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Editor's Note |

Health Benefits of Sauna Bathing

Rita F. Redberg, MD, MSc
JAMA Intern Med. 2015;175(4):548. doi:10.1001/jamainternmed.2014.8206.
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Often I have advised a patient who was considering an unnecessary test, such as a coronary artery calcium test or carotid ultrasonography from a mobile van, to forgo that test and instead spend the money on something that he or she would actually enjoy, such as a massage or spa treatment. In this issue, Laukkanen et al1 present data indicating that my advice would not only help my patients feel good but would also, if they chose to regularly use a sauna bath, help them live longer. Analyzing data from the Finnish Kuopio Ischemic Heart Disease Study, the authors found that men who took more frequent saunas (4-7 times per week) actually live longer than once-per-week users. Although we do not know why the men who took saunas more frequently had greater longevity (whether it is the time spent in the hot room, the relaxation time, the leisure of a life that allows for more relaxation time, or the camaraderie of the sauna), clearly time spent in the sauna is time well spent.


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Sauna bathing vs. Hot tub-bathing
Posted on February 24, 2015
Mohamed Hamid MD, PhD
Associate Professor of ENT. CWRU/MetroHealth-Cleveland, OH
Conflict of Interest: None Declared
This articles further supports the documented health benefits of sauna bathing. I am curious however by the authors comment that their results \"can not be extended to other forms of heat exposure such as hot tubs-bathing\". These forms of heat exposure, which are practiced in other parts of the world, have been a tradition for years. I am unable to see physiologic difference between a 15 min sauna or hot tub bathing assuming equal, or near equal, temperatures. It would be helpful to discern this difference. Given the health benefits of \"controlled heat exposure\", the practicality of hot tubs readily available in most homes is more evident.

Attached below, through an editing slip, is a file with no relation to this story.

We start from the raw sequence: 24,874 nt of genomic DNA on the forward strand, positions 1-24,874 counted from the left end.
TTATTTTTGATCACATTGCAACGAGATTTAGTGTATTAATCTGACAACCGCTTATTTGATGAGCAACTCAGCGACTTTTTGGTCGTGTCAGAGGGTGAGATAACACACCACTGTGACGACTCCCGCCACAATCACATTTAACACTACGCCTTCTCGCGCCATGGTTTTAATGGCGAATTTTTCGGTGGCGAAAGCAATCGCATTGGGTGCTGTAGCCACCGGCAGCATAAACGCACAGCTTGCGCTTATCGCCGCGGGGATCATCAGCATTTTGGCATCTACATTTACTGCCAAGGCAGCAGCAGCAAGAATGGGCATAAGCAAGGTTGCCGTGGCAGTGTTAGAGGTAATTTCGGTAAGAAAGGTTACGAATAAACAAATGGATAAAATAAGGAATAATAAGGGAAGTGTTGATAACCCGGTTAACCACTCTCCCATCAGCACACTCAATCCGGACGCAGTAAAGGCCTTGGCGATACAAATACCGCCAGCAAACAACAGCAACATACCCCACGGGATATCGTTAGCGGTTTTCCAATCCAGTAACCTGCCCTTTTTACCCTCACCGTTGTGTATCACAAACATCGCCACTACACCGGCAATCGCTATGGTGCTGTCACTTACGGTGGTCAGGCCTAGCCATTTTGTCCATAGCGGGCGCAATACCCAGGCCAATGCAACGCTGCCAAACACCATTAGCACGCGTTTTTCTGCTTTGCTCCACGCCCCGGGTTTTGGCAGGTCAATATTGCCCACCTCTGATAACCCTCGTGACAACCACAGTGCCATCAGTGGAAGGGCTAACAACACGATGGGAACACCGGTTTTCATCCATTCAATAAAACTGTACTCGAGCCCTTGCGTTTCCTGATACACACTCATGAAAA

Observational studies cannot distinguish between cause and effect
Posted on April 18, 2015
David L. Keller, MD
Independent internist
Conflict of Interest: None Declared
The association between sauna bathing and improved cardiovascular outcomes may be due to self-selection. Persons at higher risk for adverse cardiac events may experience unpleasant symptoms due to the tachycardia induced by sitting in a hot sauna, such as mild dyspnea, orthostasis, or chest discomfort, at higher frequency or severity than persons in good cardiovascular health, These adverse symptoms might cause them to avoid saunas, thereby biasing the group of sauna-takers to include persons at lower risk of adverse cardiac events than the general public. The authors suggest that, based on this study, \"sauna bathing is a recommendable health habit\". I disagree, and suggest that physicians should await the results of a randomized trial of sauna bathing before we recommend it for health enhancement.Further, let us suppose an asymptomatic male patient in his fifties, with average lipids and no other identified cardiac risk factors wants to learn more about his risk for atherosclerotic vascular disease (ASVD). Such a patient should be counselled against obtaining a CT coronary calcium screen based on the fact that we do not have the full long-term risk-benefit data for such exposure to ionizing radiation. However, I would like to know why you advise against ultrasound screening of his carotid arteries. If atherosclerotic carotid stenosis were found, this would be evidence of systemic ASVD, what many refer to as a \"coronary equivalent\", making him a candidate for intensified statin therapy and education regarding TIA symptoms. Although the evidence does not specifically support carotid ultrasound screening yet, why would you feel any more comfortable advising him to sit in a hot sauna, which may be a harmful form of cardiovascular stress if he has undetected coronary disease?
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